The phone rang again. "I've got to take this," he said, which wasn't really a lie, as it was probably the hay supplier he'd been trying to reach. "Thank you for doing this. You have no idea what a godsend you are. Let me know if you need anything."
He left her with her mouth slightly ajar and that look of dismay still on her features.
Okay, so he had run away like he was twelve years old at a school dance and the girl he liked had just asked him to take a spin around the floor with her. It was strictly self-preservation.
The last time he had been so instantly tangled up by a woman, he had ended up married to herand look how delightfully that had turned out.
All he could think was that it was a good thing she would only be there for a few hours.
Sarah now understood the definition of the word dumbfounded.
After Ridge Bowmanat least she assumed it was Ridge Bowmanhurriedly left her alone with a funny-looking little three-legged dog, Sarah stood motionless in the big, soaring great room of the River Bow ranch house trying to catch her breath and figure out what had just happened.
Okay, this did not go the way she had anticipated.
She wasn't sure what she expected, but she certainly had never guessed the man would mistake her for someone else entirely.
She stood with her hands in her pockets, gazing down at the little dog, who was watching her curiously, as if trying to figure out what move she would make next.
"I would love to know the answer to that myself," she said aloud, to which the dog cocked his head and studied her closer.
The cold knot that had lodged under her breastbone a week ago as she stood inside that storage unit seemed to tighten.
She ought to chase after the man and explain he had made a mistake. She wasn't from a cleaning crew. She had flown out from California expressly to talk to him and his siblings, though she would rather have been anywhere else on earth.
She drew in a breath, her nails digging into her palms. Do it. Move. Tell him.
The annoying voice of her conscience urged her forward in the direction the ruggedly handsome rancher had gone, but she stood frozen, her attention suddenly fixed on a wall of framed family pictures, dominated by a smiling older couple with their arms around each other.
Sarah screwed her eyes closed. When she opened them, she looked away from the pictures at the great room, with its trio of oversize sofas and entwined antler light fixtures.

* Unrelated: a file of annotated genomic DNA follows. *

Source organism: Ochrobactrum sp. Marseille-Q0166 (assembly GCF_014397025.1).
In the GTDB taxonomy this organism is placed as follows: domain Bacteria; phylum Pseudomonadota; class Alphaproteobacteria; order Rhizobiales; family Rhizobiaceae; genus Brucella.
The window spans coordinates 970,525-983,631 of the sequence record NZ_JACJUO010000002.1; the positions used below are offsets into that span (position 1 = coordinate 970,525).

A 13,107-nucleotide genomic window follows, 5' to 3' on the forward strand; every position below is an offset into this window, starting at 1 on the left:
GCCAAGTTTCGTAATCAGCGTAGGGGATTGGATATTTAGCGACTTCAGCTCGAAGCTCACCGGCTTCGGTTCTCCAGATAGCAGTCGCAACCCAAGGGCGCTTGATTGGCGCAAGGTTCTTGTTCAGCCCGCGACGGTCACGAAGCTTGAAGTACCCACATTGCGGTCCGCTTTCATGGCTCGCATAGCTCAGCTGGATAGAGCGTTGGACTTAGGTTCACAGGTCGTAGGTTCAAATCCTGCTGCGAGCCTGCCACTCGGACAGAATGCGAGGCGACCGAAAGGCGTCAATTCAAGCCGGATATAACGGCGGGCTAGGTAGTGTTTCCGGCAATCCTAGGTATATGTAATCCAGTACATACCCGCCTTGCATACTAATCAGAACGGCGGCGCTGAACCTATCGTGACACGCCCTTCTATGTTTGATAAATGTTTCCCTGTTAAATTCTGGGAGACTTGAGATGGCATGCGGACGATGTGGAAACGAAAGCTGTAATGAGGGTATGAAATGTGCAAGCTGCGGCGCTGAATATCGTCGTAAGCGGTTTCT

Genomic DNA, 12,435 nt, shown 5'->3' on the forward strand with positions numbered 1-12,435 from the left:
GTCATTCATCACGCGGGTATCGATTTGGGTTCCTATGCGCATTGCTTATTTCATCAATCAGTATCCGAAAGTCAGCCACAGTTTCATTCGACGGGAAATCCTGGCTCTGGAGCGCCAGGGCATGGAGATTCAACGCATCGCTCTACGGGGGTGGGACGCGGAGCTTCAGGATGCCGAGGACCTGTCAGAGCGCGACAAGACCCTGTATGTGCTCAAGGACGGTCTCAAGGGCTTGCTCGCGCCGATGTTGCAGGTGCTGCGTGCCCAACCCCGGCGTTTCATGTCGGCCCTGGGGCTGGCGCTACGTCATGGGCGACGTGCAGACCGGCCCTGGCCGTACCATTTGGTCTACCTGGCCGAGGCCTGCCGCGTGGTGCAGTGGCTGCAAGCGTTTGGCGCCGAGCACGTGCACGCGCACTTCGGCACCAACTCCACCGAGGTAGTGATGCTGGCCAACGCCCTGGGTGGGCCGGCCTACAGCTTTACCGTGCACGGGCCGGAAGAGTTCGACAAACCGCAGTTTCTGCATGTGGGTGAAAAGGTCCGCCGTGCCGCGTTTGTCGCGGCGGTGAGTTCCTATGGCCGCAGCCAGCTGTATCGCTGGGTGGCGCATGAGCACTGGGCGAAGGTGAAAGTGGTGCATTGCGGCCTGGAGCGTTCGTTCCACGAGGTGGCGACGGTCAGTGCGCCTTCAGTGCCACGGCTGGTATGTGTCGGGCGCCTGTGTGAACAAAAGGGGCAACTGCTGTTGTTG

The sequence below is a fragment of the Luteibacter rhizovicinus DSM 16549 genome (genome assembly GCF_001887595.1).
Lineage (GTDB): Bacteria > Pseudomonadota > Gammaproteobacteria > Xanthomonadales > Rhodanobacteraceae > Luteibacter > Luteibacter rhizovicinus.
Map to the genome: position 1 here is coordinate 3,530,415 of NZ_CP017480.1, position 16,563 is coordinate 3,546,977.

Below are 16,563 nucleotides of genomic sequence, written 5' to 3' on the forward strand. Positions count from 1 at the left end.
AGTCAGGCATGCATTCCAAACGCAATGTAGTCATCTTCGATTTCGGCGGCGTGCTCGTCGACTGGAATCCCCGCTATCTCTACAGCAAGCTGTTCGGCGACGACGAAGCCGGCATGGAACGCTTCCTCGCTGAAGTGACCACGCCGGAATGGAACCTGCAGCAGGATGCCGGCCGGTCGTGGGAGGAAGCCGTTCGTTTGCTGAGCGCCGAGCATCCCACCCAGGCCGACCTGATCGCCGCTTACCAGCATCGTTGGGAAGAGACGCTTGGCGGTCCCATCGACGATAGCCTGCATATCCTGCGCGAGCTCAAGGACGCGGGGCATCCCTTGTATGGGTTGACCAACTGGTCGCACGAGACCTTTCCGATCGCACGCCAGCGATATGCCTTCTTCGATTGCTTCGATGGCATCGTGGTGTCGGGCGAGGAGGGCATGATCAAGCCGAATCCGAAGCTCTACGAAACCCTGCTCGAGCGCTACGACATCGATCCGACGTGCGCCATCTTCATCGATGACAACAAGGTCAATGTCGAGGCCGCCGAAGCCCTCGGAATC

He really did need help. The house was a disaster. The wedding of Caidy Bowman must have been quite a party, at least judging by the disarray left behind.
Why couldn't she help him?
The thought sidled through her. In that brief interaction, she had gained the impression of a hard, uncompromising man. She couldn't have said how she was so certain. If she helped him tame some of the chaos in his house, he might be more amenable to listening to her with an open mind.
As a first-grade teacher used to twenty-five six- and seven-year-old children, she was certainly used to cleaning up messes. This wasn't really all that unmanageable.
Besides that, she wasn't in a particular hurry to chase after him. If she had her way, she would put off telling him what she had found in that storage locker as long as humanly possible.
The truth was, the man terrified her. She hated to admit it, but it was true. He was just so big, a solid six feet two inches of ranch-hardened muscle, and his features looked etched in granite.
Gorgeous, yes, okay, but completely unapproachable.
He hadn't smiled once during their brief interactionthough she couldn't necessarily blame him for that since he thought she was a tardy cleaning service. She dreaded what he would say when she told him why she had really come to the River Bow ranch.
What would it hurt to help the man clean his house for an hour or two? Afterward, they could have a good laugh about the misunderstanding. Who knows? He might even be more favorable to what she had to say.
Okay, good plan.
She tried to tell herself she was only being nice, not being a total wuss. She unbuttoned her coat and hung it on a rack by the door, grateful her extensive wardrobe debate with herself had resulted in simple jeans and a lovely wool sweater. As much as she loved the sweater, wool always made her itch a little so she wore a plain and practical white long-sleeved T-shirt underneath.
She pulled the sweater over her head, rolled up the sleeves of the T-shirt to just below her elbows and headed into the kitchen for the cleaning supplies.
He was right about the kitchen. The big, well-designed space sparkled. She headed into the area she guessed was the mudroom and found an organized space with shelves, cubbies and a convenient bench for taking off boots. A big pair of men's lined boots rested in a pile of melting snow and she picked them up and set them aside before quickly drying the puddle.